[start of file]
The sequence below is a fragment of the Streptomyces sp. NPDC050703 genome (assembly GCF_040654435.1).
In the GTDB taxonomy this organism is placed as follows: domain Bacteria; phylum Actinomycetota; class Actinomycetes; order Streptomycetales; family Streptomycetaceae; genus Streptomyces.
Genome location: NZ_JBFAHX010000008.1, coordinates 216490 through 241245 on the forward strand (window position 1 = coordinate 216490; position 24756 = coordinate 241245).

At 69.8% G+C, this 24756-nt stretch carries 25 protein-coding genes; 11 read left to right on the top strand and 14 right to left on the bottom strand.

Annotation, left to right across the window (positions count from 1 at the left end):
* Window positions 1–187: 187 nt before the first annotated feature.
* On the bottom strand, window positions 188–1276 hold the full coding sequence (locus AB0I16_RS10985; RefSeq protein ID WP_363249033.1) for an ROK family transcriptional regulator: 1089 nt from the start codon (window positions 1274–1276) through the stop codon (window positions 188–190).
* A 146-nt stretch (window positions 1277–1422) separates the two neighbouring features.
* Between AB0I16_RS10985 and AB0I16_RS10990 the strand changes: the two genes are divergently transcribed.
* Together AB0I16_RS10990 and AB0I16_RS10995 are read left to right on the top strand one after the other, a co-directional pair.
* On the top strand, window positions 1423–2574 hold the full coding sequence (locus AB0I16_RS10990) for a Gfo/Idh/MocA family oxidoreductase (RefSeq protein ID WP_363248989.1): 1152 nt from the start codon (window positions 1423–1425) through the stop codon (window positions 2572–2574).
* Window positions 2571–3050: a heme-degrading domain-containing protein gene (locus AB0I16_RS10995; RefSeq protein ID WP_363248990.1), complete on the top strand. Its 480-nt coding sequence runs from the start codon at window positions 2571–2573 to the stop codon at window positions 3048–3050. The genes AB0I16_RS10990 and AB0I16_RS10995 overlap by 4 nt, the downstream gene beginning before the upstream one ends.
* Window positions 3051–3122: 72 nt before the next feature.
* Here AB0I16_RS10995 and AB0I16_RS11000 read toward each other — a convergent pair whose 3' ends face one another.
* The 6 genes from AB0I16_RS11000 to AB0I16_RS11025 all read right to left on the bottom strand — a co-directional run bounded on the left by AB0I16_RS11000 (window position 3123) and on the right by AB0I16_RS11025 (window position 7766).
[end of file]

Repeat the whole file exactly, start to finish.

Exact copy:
The sequence below is a fragment of the Streptomyces sp. NPDC050703 genome (assembly GCF_040654435.1).
In the GTDB taxonomy this organism is placed as follows: domain Bacteria; phylum Actinomycetota; class Actinomycetes; order Streptomycetales; family Streptomycetaceae; genus Streptomyces.
Genome location: NZ_JBFAHX010000008.1, coordinates 216490 through 241245 on the forward strand (window position 1 = coordinate 216490; position 24756 = coordinate 241245).

At 69.8% G+C, this 24756-nt stretch carries 25 protein-coding genes; 11 read left to right on the top strand and 14 right to left on the bottom strand.

Annotation, left to right across the window (positions count from 1 at the left end):
* Window positions 1–187: 187 nt before the first annotated feature.
* On the bottom strand, window positions 188–1276 hold the full coding sequence (locus AB0I16_RS10985; RefSeq protein ID WP_363249033.1) for an ROK family transcriptional regulator: 1089 nt from the start codon (window positions 1274–1276) through the stop codon (window positions 188–190).
* A 146-nt stretch (window positions 1277–1422) separates the two neighbouring features.
* Between AB0I16_RS10985 and AB0I16_RS10990 the strand changes: the two genes are divergently transcribed.
* Together AB0I16_RS10990 and AB0I16_RS10995 are read left to right on the top strand one after the other, a co-directional pair.
* On the top strand, window positions 1423–2574 hold the full coding sequence (locus AB0I16_RS10990) for a Gfo/Idh/MocA family oxidoreductase (RefSeq protein ID WP_363248989.1): 1152 nt from the start codon (window positions 1423–1425) through the stop codon (window positions 2572–2574).
* Window positions 2571–3050: a heme-degrading domain-containing protein gene (locus AB0I16_RS10995; RefSeq protein ID WP_363248990.1), complete on the top strand. Its 480-nt coding sequence runs from the start codon at window positions 2571–2573 to the stop codon at window positions 3048–3050. The genes AB0I16_RS10990 and AB0I16_RS10995 overlap by 4 nt, the downstream gene beginning before the upstream one ends.
* Window positions 3051–3122: 72 nt before the next feature.
* Here AB0I16_RS10995 and AB0I16_RS11000 read toward each other — a convergent pair whose 3' ends face one another.
* The 6 genes from AB0I16_RS11000 to AB0I16_RS11025 all read right to left on the bottom strand — a co-directional run bounded on the left by AB0I16_RS11000 (window position 3123) and on the right by AB0I16_RS11025 (window position 7766).